A lunch invitation
We’re renting James and Antonia’s place in Inca in Mallorca aka Majorca for a few weeks this summer. It’s lovely, the rustic and the modern merging into a beautiful new character. I love the feel of being so far away from the town of Inca, even though it’s just on the other side of the road. Mind you, that’s a 40-minute walk though. Our second Sunday here, James and Antonia invite us to spend Sunday afternoon with them and their friends eating paella mixtas. Antonia and James’ sister Magdalena share with us the secret to their traditional paella recipe. We’ve eaten paella before, but to have it straight from the hands of a true Majorcan is awesome. One more checkmark off my bucket list.
Cooking the Paella
Antonia starts cooking and I get click happy, taking notes at the same time. And while she cooks she tells me that So Antonia tells me that that the paella is one of the popular Spanish food, and it’s right up there with the pescado frito, cordero asado, tapas, ensaimadas and more. The version she’s making is the paella mixtas.
Antonia starts off with chopping the conejo (rabbit), costillas de cerdo (pig ribs) and pollo (chicken) in chunks sized 2 to 3 inches each and heats them in an enormous pot called olla cocina. Well, it has to be enormous. She is cooking for over a dozen people. 😊
After frying it for some time she adds in diced cebollas (onions) and tomates (tomatoes), and fries it for about 40 minutes. The aromas wafting from the pot molcajete make me want to reach in and eat the meat as is. But I wait…
Antonia then takes out the liver pieces from the molcajete and keep them aside in a molcajete (pronounced ‘mol-cah-hay-tay’), which is similar to the mortar and pestle used in many kitchens across the world, even ours. She then added in water followed by caldo de pollo (chicken stock) and guisantes verdes (green peas) and leaves it on the fire for another 40 minutes, stirring occasionally.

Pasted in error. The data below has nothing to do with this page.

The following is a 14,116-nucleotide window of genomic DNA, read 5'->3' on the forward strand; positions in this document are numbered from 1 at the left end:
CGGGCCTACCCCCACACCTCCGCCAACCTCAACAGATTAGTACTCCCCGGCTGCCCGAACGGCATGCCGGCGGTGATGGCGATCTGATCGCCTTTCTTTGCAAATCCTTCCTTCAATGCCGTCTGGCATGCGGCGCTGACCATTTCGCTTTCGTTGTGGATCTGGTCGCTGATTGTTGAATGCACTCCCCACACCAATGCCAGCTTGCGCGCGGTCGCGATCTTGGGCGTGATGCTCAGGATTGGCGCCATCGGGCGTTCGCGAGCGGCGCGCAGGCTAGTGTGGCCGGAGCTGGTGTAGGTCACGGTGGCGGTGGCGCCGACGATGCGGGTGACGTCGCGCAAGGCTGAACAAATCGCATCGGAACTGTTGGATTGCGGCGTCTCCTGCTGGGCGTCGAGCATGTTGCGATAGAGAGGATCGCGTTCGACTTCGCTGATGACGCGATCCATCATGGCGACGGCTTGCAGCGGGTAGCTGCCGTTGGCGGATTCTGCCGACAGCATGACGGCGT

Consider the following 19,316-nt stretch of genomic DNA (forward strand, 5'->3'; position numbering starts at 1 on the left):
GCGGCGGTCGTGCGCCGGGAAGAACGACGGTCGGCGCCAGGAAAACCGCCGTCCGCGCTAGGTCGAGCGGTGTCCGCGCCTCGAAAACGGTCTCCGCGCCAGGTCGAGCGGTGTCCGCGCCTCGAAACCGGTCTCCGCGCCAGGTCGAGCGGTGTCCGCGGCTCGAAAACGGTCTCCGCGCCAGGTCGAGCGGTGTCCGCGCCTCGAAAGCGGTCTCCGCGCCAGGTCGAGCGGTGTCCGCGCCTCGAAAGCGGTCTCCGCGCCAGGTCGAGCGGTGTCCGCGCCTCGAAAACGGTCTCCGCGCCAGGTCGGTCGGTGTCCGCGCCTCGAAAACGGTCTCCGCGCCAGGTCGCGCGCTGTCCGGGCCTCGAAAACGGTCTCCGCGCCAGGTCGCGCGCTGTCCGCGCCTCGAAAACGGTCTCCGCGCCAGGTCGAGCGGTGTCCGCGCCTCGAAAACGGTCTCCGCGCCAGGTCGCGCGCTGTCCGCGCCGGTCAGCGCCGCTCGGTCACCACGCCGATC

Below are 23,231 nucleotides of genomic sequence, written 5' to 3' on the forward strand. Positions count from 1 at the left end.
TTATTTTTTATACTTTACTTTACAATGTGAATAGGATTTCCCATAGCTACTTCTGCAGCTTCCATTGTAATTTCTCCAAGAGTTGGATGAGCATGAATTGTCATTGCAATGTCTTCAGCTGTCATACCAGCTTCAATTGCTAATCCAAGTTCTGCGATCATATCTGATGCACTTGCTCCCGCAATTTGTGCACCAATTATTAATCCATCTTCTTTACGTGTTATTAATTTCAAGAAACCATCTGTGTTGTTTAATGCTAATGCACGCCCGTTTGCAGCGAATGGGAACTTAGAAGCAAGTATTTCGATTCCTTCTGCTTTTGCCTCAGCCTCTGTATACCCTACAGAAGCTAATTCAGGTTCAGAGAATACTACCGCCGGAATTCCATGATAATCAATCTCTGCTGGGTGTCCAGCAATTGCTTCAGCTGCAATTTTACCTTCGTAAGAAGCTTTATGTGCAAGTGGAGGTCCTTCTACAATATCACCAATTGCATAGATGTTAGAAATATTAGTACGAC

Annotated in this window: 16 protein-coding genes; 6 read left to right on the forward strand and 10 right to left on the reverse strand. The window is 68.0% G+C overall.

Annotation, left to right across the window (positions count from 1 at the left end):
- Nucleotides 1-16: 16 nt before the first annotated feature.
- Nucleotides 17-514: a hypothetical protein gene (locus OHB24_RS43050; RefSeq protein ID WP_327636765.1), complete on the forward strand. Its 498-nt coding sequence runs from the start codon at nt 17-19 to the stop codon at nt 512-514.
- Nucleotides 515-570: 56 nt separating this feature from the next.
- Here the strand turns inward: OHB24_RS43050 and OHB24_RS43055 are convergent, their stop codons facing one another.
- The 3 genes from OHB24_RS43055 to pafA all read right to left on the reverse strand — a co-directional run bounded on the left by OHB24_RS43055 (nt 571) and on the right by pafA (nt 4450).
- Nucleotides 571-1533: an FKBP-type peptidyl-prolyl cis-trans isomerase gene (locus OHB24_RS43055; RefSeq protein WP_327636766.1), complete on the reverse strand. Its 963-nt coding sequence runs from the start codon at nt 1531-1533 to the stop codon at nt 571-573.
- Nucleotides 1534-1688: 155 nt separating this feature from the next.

The liver that was kept aside in the molcajete is ground to a paste with some garlic, dried parsley, and water, and set aside for later. While waiting for the broth to cook, we watch James and Magdalena shear a sheep and also play with a new born lamb that’s just two days old.
Once the broth is ready, Antonia takes a paella (pronounced ‘pie-ay-ah’), which is also the name of the large pan that the paella is cooked in. She fries some king prawns or ‘gambas’ in oil and then keeps them aside.
Next Antonia fries about a kilogram of rice in oil, and cooks it for exactly 12 minutes. The 12 minutes is a very important factor. The same is reiterated by Magdalena who is cooking some paella for me without gambas(prawns) since I’m allergic.
They then add in the previously cooked ingredients.
This is followed by some azafrán (saffron), salt and red pepper pieces. This is followed by the liver paste that was left aside earlier.
After simmering for a little while the gambas are added back in along with some mejillones (mussels), and the paella is ready to be dished out.
Ensaimadas and coffee
We enjoy a lovely long lunch with some Spanish wine and Martini, and we’re stuffed. But then Antonia’s friend has brought along some mouth-watering ensaimadas that are similar to pies.
The one was piña (pineapple) and guindas (cherries.) The one I loved more was made of nueces (walnuts) and had a plátano (banana) and caramelo (caramel) flavour. All this followed by the traditional café (coffee) with a little bit of sherry in it. Lush!
The conversation keeps going for quite some time after we’re done, all fuelled by Antonia’s lovely cooking. La comida era increíble! I’ll have to make sure to come back to Majorca and eat more of the lovely Spanish food again soon!
If you would like to book one of the rooms at their place, contact Jaume aka James at firstname.lastname@example.org and they’ll send you their Airbnb link. 😉 Tell them Aaron’s sister gave you their details, it might help. 😉
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